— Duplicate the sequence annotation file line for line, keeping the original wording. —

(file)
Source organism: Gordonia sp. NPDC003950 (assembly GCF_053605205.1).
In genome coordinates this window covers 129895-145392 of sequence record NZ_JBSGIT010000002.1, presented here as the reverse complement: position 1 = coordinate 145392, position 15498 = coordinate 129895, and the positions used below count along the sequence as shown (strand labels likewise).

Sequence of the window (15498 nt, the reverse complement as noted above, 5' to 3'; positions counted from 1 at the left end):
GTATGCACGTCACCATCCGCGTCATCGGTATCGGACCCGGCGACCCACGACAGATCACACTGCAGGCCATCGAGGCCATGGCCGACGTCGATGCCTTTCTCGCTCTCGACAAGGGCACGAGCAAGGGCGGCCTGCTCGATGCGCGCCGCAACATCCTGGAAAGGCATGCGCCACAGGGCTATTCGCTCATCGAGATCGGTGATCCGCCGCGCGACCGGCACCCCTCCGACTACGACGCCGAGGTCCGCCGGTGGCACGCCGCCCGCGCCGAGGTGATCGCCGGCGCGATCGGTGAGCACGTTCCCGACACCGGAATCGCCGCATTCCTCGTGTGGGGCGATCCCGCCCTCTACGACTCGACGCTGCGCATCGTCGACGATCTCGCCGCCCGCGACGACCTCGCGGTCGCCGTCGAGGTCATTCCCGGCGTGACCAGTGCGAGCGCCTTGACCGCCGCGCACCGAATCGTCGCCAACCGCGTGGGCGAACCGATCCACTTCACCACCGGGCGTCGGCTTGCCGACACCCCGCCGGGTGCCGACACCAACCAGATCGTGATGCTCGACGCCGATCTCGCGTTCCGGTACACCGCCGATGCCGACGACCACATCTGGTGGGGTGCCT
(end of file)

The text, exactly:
Source organism: Gordonia sp. NPDC003950 (assembly GCF_053605205.1).
In genome coordinates this window covers 129895-145392 of sequence record NZ_JBSGIT010000002.1, presented here as the reverse complement: position 1 = coordinate 145392, position 15498 = coordinate 129895, and the positions used below count along the sequence as shown (strand labels likewise).

Sequence of the window (15498 nt, the reverse complement as noted above, 5' to 3'; positions counted from 1 at the left end):
GTATGCACGTCACCATCCGCGTCATCGGTATCGGACCCGGCGACCCACGACAGATCACACTGCAGGCCATCGAGGCCATGGCCGACGTCGATGCCTTTCTCGCTCTCGACAAGGGCACGAGCAAGGGCGGCCTGCTCGATGCGCGCCGCAACATCCTGGAAAGGCATGCGCCACAGGGCTATTCGCTCATCGAGATCGGTGATCCGCCGCGCGACCGGCACCCCTCCGACTACGACGCCGAGGTCCGCCGGTGGCACGCCGCCCGCGCCGAGGTGATCGCCGGCGCGATCGGTGAGCACGTTCCCGACACCGGAATCGCCGCATTCCTCGTGTGGGGCGATCCCGCCCTCTACGACTCGACGCTGCGCATCGTCGACGATCTCGCCGCCCGCGACGACCTCGCGGTCGCCGTCGAGGTCATTCCCGGCGTGACCAGTGCGAGCGCCTTGACCGCCGCGCACCGAATCGTCGCCAACCGCGTGGGCGAACCGATCCACTTCACCACCGGGCGTCGGCTTGCCGACACCCCGCCGGGTGCCGACACCAACCAGATCGTGATGCTCGACGCCGATCTCGCGTTCCGGTACACCGCCGATGCCGACGACCACATCTGGTGGGGTGCCT